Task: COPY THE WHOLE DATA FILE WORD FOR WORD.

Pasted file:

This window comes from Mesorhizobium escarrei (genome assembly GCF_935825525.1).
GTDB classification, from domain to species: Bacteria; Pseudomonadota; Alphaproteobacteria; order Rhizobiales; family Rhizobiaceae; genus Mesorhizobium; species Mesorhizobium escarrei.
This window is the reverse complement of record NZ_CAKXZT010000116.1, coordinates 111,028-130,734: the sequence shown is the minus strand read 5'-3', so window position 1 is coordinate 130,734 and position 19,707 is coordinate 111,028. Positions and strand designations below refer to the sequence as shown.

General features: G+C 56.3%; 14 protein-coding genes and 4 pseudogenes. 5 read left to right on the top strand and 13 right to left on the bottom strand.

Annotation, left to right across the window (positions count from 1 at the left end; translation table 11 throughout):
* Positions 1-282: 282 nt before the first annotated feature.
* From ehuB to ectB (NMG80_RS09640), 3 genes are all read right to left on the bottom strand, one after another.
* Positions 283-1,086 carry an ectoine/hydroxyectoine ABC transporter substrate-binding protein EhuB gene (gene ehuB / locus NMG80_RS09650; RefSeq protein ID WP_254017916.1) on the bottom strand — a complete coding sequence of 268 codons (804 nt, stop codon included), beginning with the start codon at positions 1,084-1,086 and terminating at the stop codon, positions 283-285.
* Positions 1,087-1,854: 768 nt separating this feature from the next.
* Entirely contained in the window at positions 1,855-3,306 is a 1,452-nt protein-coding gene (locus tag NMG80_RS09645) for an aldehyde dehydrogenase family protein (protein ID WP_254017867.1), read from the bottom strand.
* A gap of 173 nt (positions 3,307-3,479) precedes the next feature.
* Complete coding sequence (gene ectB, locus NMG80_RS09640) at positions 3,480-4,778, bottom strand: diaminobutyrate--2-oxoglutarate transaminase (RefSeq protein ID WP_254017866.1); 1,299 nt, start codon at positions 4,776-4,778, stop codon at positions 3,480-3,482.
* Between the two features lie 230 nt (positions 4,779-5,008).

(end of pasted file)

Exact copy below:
This window comes from Mesorhizobium escarrei (genome assembly GCF_935825525.1).
GTDB classification, from domain to species: Bacteria; Pseudomonadota; Alphaproteobacteria; order Rhizobiales; family Rhizobiaceae; genus Mesorhizobium; species Mesorhizobium escarrei.
This window is the reverse complement of record NZ_CAKXZT010000116.1, coordinates 111,028-130,734: the sequence shown is the minus strand read 5'-3', so window position 1 is coordinate 130,734 and position 19,707 is coordinate 111,028. Positions and strand designations below refer to the sequence as shown.

General features: G+C 56.3%; 14 protein-coding genes and 4 pseudogenes. 5 read left to right on the top strand and 13 right to left on the bottom strand.

Annotation, left to right across the window (positions count from 1 at the left end; translation table 11 throughout):
* Positions 1-282: 282 nt before the first annotated feature.
* From ehuB to ectB (NMG80_RS09640), 3 genes are all read right to left on the bottom strand, one after another.
* Positions 283-1,086 carry an ectoine/hydroxyectoine ABC transporter substrate-binding protein EhuB gene (gene ehuB / locus NMG80_RS09650; RefSeq protein ID WP_254017916.1) on the bottom strand — a complete coding sequence of 268 codons (804 nt, stop codon included), beginning with the start codon at positions 1,084-1,086 and terminating at the stop codon, positions 283-285.
* Positions 1,087-1,854: 768 nt separating this feature from the next.
* Entirely contained in the window at positions 1,855-3,306 is a 1,452-nt protein-coding gene (locus tag NMG80_RS09645) for an aldehyde dehydrogenase family protein (protein ID WP_254017867.1), read from the bottom strand.
* A gap of 173 nt (positions 3,307-3,479) precedes the next feature.
* Complete coding sequence (gene ectB, locus NMG80_RS09640) at positions 3,480-4,778, bottom strand: diaminobutyrate--2-oxoglutarate transaminase (RefSeq protein ID WP_254017866.1); 1,299 nt, start codon at positions 4,776-4,778, stop codon at positions 3,480-3,482.
* Between the two features lie 230 nt (positions 4,779-5,008).